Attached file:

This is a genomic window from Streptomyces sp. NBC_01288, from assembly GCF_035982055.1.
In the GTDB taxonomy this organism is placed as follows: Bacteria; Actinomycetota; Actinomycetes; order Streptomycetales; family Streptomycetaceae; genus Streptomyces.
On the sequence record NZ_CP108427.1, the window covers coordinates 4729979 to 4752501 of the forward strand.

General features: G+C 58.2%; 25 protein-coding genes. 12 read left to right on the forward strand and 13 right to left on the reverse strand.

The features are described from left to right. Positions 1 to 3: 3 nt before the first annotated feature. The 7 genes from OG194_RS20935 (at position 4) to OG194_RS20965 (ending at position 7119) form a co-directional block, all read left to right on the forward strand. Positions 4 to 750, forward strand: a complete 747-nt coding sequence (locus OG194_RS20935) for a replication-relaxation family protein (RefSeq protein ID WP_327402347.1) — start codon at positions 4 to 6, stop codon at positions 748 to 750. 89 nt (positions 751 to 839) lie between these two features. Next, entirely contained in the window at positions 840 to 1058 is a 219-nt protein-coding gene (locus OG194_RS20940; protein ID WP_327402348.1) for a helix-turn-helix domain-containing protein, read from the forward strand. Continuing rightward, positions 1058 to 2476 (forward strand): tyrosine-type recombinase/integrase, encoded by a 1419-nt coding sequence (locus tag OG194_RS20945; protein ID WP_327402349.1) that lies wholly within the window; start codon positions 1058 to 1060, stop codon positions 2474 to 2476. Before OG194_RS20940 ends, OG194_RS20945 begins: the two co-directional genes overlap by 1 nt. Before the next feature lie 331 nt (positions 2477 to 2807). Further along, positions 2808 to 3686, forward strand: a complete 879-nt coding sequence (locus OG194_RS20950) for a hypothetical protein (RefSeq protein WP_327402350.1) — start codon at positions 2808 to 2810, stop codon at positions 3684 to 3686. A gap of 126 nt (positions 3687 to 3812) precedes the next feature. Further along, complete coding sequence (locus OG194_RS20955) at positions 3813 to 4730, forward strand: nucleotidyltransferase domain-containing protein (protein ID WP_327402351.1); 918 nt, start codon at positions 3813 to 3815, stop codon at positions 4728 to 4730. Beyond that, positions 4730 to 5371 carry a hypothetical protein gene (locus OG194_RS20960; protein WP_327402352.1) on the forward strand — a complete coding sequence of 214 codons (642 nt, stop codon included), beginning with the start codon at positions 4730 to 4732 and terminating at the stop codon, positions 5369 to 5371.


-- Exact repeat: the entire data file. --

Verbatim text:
This is a genomic window from Streptomyces sp. NBC_01288, from assembly GCF_035982055.1.
In the GTDB taxonomy this organism is placed as follows: Bacteria; Actinomycetota; Actinomycetes; order Streptomycetales; family Streptomycetaceae; genus Streptomyces.
On the sequence record NZ_CP108427.1, the window covers coordinates 4729979 to 4752501 of the forward strand.

General features: G+C 58.2%; 25 protein-coding genes. 12 read left to right on the forward strand and 13 right to left on the reverse strand.

The features are described from left to right. Positions 1 to 3: 3 nt before the first annotated feature. The 7 genes from OG194_RS20935 (at position 4) to OG194_RS20965 (ending at position 7119) form a co-directional block, all read left to right on the forward strand. Positions 4 to 750, forward strand: a complete 747-nt coding sequence (locus OG194_RS20935) for a replication-relaxation family protein (RefSeq protein ID WP_327402347.1) — start codon at positions 4 to 6, stop codon at positions 748 to 750. 89 nt (positions 751 to 839) lie between these two features. Next, entirely contained in the window at positions 840 to 1058 is a 219-nt protein-coding gene (locus OG194_RS20940; protein ID WP_327402348.1) for a helix-turn-helix domain-containing protein, read from the forward strand. Continuing rightward, positions 1058 to 2476 (forward strand): tyrosine-type recombinase/integrase, encoded by a 1419-nt coding sequence (locus tag OG194_RS20945; protein ID WP_327402349.1) that lies wholly within the window; start codon positions 1058 to 1060, stop codon positions 2474 to 2476. Before OG194_RS20940 ends, OG194_RS20945 begins: the two co-directional genes overlap by 1 nt. Before the next feature lie 331 nt (positions 2477 to 2807). Further along, positions 2808 to 3686, forward strand: a complete 879-nt coding sequence (locus OG194_RS20950) for a hypothetical protein (RefSeq protein WP_327402350.1) — start codon at positions 2808 to 2810, stop codon at positions 3684 to 3686. A gap of 126 nt (positions 3687 to 3812) precedes the next feature. Further along, complete coding sequence (locus OG194_RS20955) at positions 3813 to 4730, forward strand: nucleotidyltransferase domain-containing protein (protein ID WP_327402351.1); 918 nt, start codon at positions 3813 to 3815, stop codon at positions 4728 to 4730. Beyond that, positions 4730 to 5371 carry a hypothetical protein gene (locus OG194_RS20960; protein WP_327402352.1) on the forward strand — a complete coding sequence of 214 codons (642 nt, stop codon included), beginning with the start codon at positions 4730 to 4732 and terminating at the stop codon, positions 5369 to 5371.